Malware and viruses

Mobile malware and viruses are a serious threat to enterprise mobility, as they can steal sensitive data, damage devices, and compromise security. According to MDP malware attacks are rising, especially on Android phones, which account for 72.2% of the total market share.

These attacks can be triggered by downloading rogue apps, clicking on malicious links or attachments, or connecting to unsecured Wi-Fi networks. To protect against malware and viruses, businesses need to implement mobile security solutions, conduct regular security audits, and educate employees on cybersecurity best practices.

Network-based attacks

Network-based attacks occur when cybercriminals exploit vulnerabilities in the network infrastructure to intercept and manipulate mobile network traffic.

Attacks in this category can include Man-in-the-Middle (MitM) attacks, where cybercriminals intercept communications between two parties to steal sensitive data or modify it for their own purposes. Such attacks can be carried out on unencrypted or poorly secured networks, making them a significant threat to mobile users.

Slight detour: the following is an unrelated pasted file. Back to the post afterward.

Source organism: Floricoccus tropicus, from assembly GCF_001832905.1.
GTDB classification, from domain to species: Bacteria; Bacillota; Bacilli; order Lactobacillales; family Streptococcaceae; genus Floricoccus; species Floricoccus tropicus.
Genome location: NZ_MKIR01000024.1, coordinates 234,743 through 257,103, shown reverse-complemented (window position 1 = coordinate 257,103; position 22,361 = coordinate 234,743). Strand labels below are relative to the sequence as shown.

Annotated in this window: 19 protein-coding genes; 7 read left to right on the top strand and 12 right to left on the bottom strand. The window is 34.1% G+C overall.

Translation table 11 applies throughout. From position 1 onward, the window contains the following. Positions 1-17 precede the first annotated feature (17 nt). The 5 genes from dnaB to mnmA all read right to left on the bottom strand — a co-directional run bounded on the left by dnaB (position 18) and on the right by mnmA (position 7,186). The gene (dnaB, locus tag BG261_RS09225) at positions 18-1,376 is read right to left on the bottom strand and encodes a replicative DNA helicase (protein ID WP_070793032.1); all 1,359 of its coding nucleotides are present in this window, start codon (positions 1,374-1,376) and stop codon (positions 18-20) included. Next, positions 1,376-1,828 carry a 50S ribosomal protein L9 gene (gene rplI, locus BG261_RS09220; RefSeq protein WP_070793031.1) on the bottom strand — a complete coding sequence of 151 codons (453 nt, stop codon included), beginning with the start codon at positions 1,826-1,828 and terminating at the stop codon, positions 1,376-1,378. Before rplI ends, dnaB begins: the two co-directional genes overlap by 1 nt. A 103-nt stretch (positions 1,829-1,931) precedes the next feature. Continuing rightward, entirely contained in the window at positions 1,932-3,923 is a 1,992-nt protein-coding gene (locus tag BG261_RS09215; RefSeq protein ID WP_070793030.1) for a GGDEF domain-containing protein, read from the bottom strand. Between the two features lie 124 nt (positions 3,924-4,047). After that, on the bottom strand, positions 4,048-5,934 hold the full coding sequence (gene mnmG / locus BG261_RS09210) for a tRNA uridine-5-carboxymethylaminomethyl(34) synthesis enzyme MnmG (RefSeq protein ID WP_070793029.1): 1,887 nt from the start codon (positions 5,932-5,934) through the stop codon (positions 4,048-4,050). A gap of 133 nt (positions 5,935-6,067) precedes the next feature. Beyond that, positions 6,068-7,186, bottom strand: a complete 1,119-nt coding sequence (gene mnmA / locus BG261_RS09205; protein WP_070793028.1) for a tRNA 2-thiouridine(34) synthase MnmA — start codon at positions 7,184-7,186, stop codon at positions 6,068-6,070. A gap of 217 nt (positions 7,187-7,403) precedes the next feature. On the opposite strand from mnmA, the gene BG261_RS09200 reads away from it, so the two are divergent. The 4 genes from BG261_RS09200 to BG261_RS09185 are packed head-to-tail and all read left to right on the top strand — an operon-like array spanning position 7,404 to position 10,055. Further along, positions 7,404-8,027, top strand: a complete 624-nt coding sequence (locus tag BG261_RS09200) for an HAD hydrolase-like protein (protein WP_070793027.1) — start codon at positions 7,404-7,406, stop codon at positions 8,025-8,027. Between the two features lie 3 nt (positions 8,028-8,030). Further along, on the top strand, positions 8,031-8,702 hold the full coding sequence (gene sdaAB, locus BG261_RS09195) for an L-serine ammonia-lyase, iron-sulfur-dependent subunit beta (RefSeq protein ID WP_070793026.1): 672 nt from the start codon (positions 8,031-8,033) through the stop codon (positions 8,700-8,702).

Device loss or theft

One of the biggest threats to information security in enterprise mobility is the loss or theft of mobile devices. When an employee loses their device or it is stolen, sensitive data can be exposed, leading to potential financial losses for the organization.

To prevent data loss or theft, organizations should implement security protocols such as device encryption and remote wipe. Being proactive in securing mobile devices can help protect against this significant threat to information security.

Rogue apps